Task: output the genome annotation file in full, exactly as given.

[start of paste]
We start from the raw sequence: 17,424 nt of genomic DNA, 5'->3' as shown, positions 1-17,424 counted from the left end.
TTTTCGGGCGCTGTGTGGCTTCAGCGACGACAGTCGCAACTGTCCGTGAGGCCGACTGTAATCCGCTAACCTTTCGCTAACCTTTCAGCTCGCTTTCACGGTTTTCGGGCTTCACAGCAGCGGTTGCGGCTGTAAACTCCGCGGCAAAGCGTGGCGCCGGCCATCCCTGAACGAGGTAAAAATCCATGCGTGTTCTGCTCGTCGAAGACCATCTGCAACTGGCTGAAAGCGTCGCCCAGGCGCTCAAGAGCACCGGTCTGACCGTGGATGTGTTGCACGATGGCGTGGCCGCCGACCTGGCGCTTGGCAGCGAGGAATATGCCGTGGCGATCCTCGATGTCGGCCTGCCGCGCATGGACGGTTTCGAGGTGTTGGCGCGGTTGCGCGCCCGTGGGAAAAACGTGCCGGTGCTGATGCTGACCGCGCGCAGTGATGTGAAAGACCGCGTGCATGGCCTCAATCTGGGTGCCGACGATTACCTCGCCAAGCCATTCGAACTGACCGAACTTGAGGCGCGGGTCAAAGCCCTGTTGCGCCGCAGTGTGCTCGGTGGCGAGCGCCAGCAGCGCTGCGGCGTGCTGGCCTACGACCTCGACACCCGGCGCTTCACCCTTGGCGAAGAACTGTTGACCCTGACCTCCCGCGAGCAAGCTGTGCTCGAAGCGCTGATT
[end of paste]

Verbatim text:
We start from the raw sequence: 17,424 nt of genomic DNA, 5'->3' as shown, positions 1-17,424 counted from the left end.
TTTTCGGGCGCTGTGTGGCTTCAGCGACGACAGTCGCAACTGTCCGTGAGGCCGACTGTAATCCGCTAACCTTTCGCTAACCTTTCAGCTCGCTTTCACGGTTTTCGGGCTTCACAGCAGCGGTTGCGGCTGTAAACTCCGCGGCAAAGCGTGGCGCCGGCCATCCCTGAACGAGGTAAAAATCCATGCGTGTTCTGCTCGTCGAAGACCATCTGCAACTGGCTGAAAGCGTCGCCCAGGCGCTCAAGAGCACCGGTCTGACCGTGGATGTGTTGCACGATGGCGTGGCCGCCGACCTGGCGCTTGGCAGCGAGGAATATGCCGTGGCGATCCTCGATGTCGGCCTGCCGCGCATGGACGGTTTCGAGGTGTTGGCGCGGTTGCGCGCCCGTGGGAAAAACGTGCCGGTGCTGATGCTGACCGCGCGCAGTGATGTGAAAGACCGCGTGCATGGCCTCAATCTGGGTGCCGACGATTACCTCGCCAAGCCATTCGAACTGACCGAACTTGAGGCGCGGGTCAAAGCCCTGTTGCGCCGCAGTGTGCTCGGTGGCGAGCGCCAGCAGCGCTGCGGCGTGCTGGCCTACGACCTCGACACCCGGCGCTTCACCCTTGGCGAAGAACTGTTGACCCTGACCTCCCGCGAGCAAGCTGTGCTCGAAGCGCTGATT